06 Jan Untangling Travel
Nowadays, flying high at a lower cost has never been easier—if you’re willing to do the work. In large part because of the current recession, there has been a surge of websites and online services dedicated to penny-pinching, last-minute travelers. And they’re not serving only honeymooners looking for an affordable jaunt to Hawaii. Many up-and-comingwebsites, as well as the more established travel websites, are focusing on making business travel, traditionally a cash cow for the travel industry, more affordable.
The airlines, which are struggling in the current economy, are introducing more ways to wring out an extra buck by charging for baggage, eliminating free meals, and upping the costs for changing an itinerary. Erin O’Rourke, a medical affairs liaison with Genzyme in Pittsburgh, who’s on the road 50 percent of the time, says finding the best rates on flights and hotels has become an even higher priority. “What I have noticed in the past few years is that there is less flexibility for changing tickets, and the fees related to any change in my itinerary have risen. So I have to work harder to keep the fares down—but it’s possible.”
If you are a savvy—and patient—shopper, you can find some great deals online. Searching for the lowest price can be overwhelming due to the abundance of sites that compare deals on hotels, flights, and car rentals, and the ability to search for all three, or any combination of two, within the same search. But this packaging technique, a feature offered by the larger, more established sites in particular, can be a money saver and well worth the effort.
Here is a summary of some of the features for the business traveler that can be found on the larger websites.
- Expedia has a section called Business Travel that is tailored to individuals traveling for professional purposes and offers savings on the most popular business travel destinations.
- Travelocity has a section devoted to last-minute packages that are typically the cheapest available rates on the site. When you fill out an online Service Guarantee form, the site then becomes responsible for fixing any booking problems that may occur throughout the duration of the trip.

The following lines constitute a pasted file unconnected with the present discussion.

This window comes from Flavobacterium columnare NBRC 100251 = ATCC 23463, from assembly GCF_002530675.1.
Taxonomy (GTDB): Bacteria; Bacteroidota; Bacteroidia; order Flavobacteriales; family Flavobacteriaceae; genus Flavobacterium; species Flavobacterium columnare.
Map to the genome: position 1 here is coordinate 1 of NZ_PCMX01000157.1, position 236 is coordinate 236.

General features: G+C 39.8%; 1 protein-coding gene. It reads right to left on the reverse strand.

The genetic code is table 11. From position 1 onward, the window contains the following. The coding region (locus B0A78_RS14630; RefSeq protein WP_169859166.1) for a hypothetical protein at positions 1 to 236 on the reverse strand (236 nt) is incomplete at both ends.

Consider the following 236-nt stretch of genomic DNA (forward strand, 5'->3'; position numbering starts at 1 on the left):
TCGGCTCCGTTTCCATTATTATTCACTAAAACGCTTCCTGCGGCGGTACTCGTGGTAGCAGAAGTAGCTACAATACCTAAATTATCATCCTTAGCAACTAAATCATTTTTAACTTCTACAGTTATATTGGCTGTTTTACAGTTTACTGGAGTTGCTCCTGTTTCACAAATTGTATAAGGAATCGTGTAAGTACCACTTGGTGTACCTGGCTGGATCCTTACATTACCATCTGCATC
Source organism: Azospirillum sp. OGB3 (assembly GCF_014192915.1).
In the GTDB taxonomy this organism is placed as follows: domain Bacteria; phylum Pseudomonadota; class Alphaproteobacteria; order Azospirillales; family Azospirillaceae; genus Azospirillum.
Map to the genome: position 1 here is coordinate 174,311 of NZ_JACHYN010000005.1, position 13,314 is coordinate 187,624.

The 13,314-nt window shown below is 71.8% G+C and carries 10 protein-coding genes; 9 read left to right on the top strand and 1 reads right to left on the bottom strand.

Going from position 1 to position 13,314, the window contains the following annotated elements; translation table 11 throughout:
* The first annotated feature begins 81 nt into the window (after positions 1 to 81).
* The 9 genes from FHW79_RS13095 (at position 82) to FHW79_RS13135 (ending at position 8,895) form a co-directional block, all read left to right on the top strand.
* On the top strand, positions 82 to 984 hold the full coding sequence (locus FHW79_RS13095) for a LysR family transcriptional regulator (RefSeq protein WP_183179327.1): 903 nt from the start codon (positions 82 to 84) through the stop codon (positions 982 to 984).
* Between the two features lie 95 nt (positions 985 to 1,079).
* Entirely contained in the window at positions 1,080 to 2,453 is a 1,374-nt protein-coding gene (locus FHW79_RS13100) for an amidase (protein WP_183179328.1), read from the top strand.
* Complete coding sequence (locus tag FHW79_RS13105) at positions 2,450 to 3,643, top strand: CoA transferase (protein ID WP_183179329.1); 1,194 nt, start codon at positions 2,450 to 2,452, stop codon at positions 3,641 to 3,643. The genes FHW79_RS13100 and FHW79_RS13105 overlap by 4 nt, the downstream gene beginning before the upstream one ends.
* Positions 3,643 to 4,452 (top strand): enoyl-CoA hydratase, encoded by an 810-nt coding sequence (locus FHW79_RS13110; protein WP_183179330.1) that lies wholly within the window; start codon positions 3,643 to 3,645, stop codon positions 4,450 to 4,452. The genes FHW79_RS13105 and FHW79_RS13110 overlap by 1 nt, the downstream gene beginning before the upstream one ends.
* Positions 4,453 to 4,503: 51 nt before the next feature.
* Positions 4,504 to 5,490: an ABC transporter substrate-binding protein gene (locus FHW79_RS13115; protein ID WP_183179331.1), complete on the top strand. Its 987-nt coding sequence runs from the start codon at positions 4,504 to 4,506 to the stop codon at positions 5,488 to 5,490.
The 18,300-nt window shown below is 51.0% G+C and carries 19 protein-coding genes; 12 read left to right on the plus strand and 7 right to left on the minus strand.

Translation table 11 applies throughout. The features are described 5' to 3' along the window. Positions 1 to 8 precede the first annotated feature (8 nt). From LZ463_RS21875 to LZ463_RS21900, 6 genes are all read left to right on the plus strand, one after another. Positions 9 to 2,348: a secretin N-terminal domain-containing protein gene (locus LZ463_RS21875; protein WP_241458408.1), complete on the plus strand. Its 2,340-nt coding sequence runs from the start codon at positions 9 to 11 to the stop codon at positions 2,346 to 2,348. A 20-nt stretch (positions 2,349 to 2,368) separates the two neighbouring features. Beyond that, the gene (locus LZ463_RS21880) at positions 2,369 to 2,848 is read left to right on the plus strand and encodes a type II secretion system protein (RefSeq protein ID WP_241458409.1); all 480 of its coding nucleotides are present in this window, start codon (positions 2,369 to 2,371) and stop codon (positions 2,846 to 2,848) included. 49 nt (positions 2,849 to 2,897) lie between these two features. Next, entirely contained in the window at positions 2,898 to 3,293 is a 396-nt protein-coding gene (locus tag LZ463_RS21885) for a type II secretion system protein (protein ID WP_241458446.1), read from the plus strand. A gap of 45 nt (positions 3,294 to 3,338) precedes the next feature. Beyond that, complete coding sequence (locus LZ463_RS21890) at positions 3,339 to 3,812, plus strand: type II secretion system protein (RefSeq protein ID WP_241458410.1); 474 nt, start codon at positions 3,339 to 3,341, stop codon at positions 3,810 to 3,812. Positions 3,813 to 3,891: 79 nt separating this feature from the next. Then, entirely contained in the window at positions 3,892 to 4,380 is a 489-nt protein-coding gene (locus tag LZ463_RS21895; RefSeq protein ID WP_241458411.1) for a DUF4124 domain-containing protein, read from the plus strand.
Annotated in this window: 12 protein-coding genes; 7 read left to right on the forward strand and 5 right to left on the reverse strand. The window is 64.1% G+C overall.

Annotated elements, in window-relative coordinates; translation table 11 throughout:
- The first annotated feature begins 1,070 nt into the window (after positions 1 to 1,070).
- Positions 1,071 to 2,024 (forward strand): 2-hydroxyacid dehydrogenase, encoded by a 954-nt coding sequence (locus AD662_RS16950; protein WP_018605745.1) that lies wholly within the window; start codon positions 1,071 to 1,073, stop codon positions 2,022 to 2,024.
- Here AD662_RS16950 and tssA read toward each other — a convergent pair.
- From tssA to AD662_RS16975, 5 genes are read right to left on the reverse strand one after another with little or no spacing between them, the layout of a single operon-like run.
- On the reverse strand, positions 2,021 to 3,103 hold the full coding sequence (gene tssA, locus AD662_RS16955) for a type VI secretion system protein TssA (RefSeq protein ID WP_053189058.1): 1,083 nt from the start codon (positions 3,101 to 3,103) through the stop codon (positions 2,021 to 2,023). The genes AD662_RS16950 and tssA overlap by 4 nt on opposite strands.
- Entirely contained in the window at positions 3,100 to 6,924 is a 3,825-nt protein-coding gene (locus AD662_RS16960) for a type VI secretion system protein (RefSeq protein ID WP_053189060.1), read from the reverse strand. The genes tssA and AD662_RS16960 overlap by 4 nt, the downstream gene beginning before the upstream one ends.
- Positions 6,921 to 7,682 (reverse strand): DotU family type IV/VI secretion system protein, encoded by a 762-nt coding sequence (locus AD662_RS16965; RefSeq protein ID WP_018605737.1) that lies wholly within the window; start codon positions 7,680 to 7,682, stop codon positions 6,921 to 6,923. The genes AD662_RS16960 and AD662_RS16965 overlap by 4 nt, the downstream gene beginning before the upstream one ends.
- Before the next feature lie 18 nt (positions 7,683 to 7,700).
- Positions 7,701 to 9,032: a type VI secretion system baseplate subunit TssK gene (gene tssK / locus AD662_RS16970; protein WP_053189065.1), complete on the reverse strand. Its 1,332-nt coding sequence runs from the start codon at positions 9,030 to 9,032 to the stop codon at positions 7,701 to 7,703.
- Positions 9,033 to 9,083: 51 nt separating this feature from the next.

- Orbitz gives users an up-front nightly total price for hotels—including base rate, taxes, and fees—with one click.
- Hotwire provides the up-front price, including taxes and fees, for any combination of hotel, flight, and car rental options. This all-encompassing price could save travelers time.
- Priceline, taking a different approach, allows customers to search city and hotel guides. Users get a list of all the hotels in the region and can narrow the search to a specific neighborhood and even to a particular theme, for instance, business travel.
- Kayak aggregates the widest variety of flight and hotel information but does not do the booking. Instead, Kayak takes users directly to that site to make the purchase; it even generates separate windows displaying results from rival websites Expedia, Priceline, Hotwire, and Travelocity.
Smaller websites have also popped up in the last few years to serve the travel market.
- Hipmunk provides a spreadsheet that lays out times of flights. In addition to sorting by price, users can sort by “agony,” an option that categorizes results by the fewest connections and inconveniences for a given itinerary.
- Last Minute Travel.com has great rates, but waiting until the last minute may not be an option for many business travelers. Also note that the name of the hotel where the offers apply is not revealed until after purchase. But as on Priceline, you can pick your neighborhood and star rating for a hotel, so you’ll have an idea of what to expect.